2.50
Hdl Handle:
http://hdl.handle.net/10755/335248
Category:
Full-text
Type:
Presentation
Title:
Adults With Type 1 Diabetes: Lifetime Support and Management
Author(s):
Freeborn, Donna; Olsen Roper, Susanne; Mandleco, Barbara; Scanlon, Jordan; Dyches, Tina
Lead Author STTI Affiliation:
Iota Iota-at-Large
Author Details:
Donna Freeborn, PhD, FNP, CNM, donnafreeborn@byu.edu; Susanne Olsen Roper, PhD; Barbara Mandleco, RN, PhD; Jordan Scanlon, RN; Tina Dyches, PhD
Abstract:
Session presented on Friday, July 25, 2014: Purpose: To explore family support and it effects on diabetes management of adults with type 1 diabetes Methods: This study consisted of two in-depth interviews of 23 adult females and 12 adult males ranging in age from 19 to 70 years (M=36.54, SD=16.65). Participants' ages at diagnosis with type 1 diabetes ranged from two to 35 years (M=15.06, SD=9.84) with one to 54 years since diagnosis (M=21.46, SD=12.87). This qualitative study, using the biographical method, consisted of two in-depth interviews. The first interview allowed the participant to answer the prompt "tell me about growing up and living with type 1 diabetes". The interviewers used additional prompts such as "tell me more about" or "can you explain that further" but the participant directed the interview. The second interview took place approximately one week later. This interview began by the interviewers soliciting clarification, if needed, from the first interview. Then interviewers asked questions including: a) Tell us about when you were diagnosed with type 1 diabetes; b) How were your family and friends supportive/non-supportive? c) How compliant have you been throughout your lifetime to your health care regime? d) What were the biggest factors in helping you stay compliant? Results: Factors that increased compliance included: positive family involvement both with siblings and parents; increased early independence in managing their diabetes; education about type 1 diabetes for both children and families; involvement of other influential adults in teaching the importance of diabetes management; motivation to live up to their dreams; and, increased knowledge that compliance was possible. Factors that decreased compliance included: children viewing diabetes as a chore; feeling different from other children and family members; over protective parents who did not encourage independent self-management of diabetes; changing routines such as going on vacation or transitioning to college; and, being stressed due to the emphasis on diabetes management and health. Conclusion: Participants described that at the time of their diagnosis with type 1 diabetes they believed that their life was over and they would never be able to do the things they wanted to do. Children with type 1 diabetes need clear education about their disease, how they can still participate in favorite activities and their role in assuming independent self-management skills. Children and their families all need to be taught that they can lead healthy and normal lives and that they should be optimistic about the future. Type 1 diabetes is a life-time condition and those living with the disease, whether they be children or adults, need support to manage the condition and live healthy, active lives.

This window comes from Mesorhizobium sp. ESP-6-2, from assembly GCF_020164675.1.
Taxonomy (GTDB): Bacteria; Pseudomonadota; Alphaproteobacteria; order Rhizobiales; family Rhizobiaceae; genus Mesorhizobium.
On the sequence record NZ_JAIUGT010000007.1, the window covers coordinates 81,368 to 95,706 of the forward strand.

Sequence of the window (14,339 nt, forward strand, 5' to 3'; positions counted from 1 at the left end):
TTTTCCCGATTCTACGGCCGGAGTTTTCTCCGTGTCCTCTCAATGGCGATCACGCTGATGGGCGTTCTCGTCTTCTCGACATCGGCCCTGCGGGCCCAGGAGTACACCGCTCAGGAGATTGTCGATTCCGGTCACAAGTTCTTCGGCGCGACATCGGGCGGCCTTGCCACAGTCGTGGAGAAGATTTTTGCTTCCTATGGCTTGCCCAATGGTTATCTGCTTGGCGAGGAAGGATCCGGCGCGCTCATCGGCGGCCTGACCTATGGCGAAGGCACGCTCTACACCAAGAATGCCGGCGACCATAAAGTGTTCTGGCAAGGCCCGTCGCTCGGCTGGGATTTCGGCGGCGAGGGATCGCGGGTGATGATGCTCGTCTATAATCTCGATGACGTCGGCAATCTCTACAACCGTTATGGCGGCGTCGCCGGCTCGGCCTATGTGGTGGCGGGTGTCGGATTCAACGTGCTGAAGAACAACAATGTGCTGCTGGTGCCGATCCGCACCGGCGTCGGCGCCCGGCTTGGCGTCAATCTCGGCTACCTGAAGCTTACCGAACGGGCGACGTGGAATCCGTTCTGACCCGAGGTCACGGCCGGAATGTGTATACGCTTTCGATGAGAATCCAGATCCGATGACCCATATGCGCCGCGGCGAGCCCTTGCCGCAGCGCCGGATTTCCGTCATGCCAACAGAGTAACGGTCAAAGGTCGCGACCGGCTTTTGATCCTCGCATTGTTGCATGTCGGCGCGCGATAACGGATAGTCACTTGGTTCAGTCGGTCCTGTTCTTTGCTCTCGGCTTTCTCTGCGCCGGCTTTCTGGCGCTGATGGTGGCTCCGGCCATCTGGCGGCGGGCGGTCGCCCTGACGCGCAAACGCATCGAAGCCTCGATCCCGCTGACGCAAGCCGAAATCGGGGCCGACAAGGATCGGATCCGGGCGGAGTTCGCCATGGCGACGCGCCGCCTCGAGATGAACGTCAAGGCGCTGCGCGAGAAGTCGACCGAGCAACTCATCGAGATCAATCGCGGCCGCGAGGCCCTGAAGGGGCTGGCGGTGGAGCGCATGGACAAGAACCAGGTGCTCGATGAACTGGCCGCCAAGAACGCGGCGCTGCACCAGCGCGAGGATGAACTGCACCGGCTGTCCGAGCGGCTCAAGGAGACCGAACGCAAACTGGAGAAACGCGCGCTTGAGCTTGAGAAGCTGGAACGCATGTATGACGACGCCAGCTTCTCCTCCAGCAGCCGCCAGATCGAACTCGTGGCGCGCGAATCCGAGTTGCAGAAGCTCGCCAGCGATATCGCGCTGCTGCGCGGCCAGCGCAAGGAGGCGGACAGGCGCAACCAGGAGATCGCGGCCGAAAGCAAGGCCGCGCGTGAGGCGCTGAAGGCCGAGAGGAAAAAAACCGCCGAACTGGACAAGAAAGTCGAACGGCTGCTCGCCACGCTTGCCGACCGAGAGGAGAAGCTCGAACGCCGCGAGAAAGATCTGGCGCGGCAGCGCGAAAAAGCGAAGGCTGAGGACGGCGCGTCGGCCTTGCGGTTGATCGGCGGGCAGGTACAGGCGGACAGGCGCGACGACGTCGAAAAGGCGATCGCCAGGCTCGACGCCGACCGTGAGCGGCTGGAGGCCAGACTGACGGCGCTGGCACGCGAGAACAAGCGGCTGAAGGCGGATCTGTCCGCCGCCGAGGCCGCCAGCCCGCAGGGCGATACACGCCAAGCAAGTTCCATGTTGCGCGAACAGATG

Keywords:
Increased compliance; Supportive/non-supportive families; Type 1 diabetes
Repository Posting Date:
17-Nov-2014
Date of Publication:
17-Nov-2014 ; 17-Nov-2014
Other Identifiers:
INRC14PST40
Conference Date:
2014
Conference Name:
25th International Nursing Research Congress
Conference Host:
Sigma Theta Tau International, the Honor Society of Nursing
Conference Location:
Hong Kong
Description:
International Nursing Research Congress, 2014 Theme: Engaging Colleagues: Improving Global Health Outcomes. Held at the Hong Kong Convention and Exhibition Centre, Wanchai, Hong Kong

Full metadata record

DC FieldValue Language
dc.language.isoen_USen_GB
dc.language.isoenen
dc.type.categoryFull-texten
dc.typePresentationen